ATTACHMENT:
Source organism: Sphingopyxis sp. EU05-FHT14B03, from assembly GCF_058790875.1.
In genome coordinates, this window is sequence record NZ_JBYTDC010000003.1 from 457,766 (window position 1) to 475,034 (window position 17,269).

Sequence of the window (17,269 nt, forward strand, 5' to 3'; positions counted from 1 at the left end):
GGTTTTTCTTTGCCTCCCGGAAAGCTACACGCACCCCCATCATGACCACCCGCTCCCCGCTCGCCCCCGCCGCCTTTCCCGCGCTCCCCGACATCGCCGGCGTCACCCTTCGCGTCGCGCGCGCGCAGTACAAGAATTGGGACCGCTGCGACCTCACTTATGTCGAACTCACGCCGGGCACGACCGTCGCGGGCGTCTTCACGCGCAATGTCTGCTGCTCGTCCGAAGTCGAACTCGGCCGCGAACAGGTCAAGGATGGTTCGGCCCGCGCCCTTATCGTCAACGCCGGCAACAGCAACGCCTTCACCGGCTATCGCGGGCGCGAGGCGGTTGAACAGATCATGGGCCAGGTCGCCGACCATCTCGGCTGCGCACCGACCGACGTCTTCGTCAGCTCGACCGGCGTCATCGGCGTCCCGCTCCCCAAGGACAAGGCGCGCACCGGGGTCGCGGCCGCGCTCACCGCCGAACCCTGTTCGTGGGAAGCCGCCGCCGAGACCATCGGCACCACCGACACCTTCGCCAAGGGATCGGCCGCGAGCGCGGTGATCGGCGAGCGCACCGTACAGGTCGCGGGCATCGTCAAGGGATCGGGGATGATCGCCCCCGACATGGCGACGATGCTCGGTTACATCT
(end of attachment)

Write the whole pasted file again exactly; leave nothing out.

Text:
Source organism: Sphingopyxis sp. EU05-FHT14B03, from assembly GCF_058790875.1.
In genome coordinates, this window is sequence record NZ_JBYTDC010000003.1 from 457,766 (window position 1) to 475,034 (window position 17,269).

Sequence of the window (17,269 nt, forward strand, 5' to 3'; positions counted from 1 at the left end):
GGTTTTTCTTTGCCTCCCGGAAAGCTACACGCACCCCCATCATGACCACCCGCTCCCCGCTCGCCCCCGCCGCCTTTCCCGCGCTCCCCGACATCGCCGGCGTCACCCTTCGCGTCGCGCGCGCGCAGTACAAGAATTGGGACCGCTGCGACCTCACTTATGTCGAACTCACGCCGGGCACGACCGTCGCGGGCGTCTTCACGCGCAATGTCTGCTGCTCGTCCGAAGTCGAACTCGGCCGCGAACAGGTCAAGGATGGTTCGGCCCGCGCCCTTATCGTCAACGCCGGCAACAGCAACGCCTTCACCGGCTATCGCGGGCGCGAGGCGGTTGAACAGATCATGGGCCAGGTCGCCGACCATCTCGGCTGCGCACCGACCGACGTCTTCGTCAGCTCGACCGGCGTCATCGGCGTCCCGCTCCCCAAGGACAAGGCGCGCACCGGGGTCGCGGCCGCGCTCACCGCCGAACCCTGTTCGTGGGAAGCCGCCGCCGAGACCATCGGCACCACCGACACCTTCGCCAAGGGATCGGCCGCGAGCGCGGTGATCGGCGAGCGCACCGTACAGGTCGCGGGCATCGTCAAGGGATCGGGGATGATCGCCCCCGACATGGCGACGATGCTCGGTTACATCT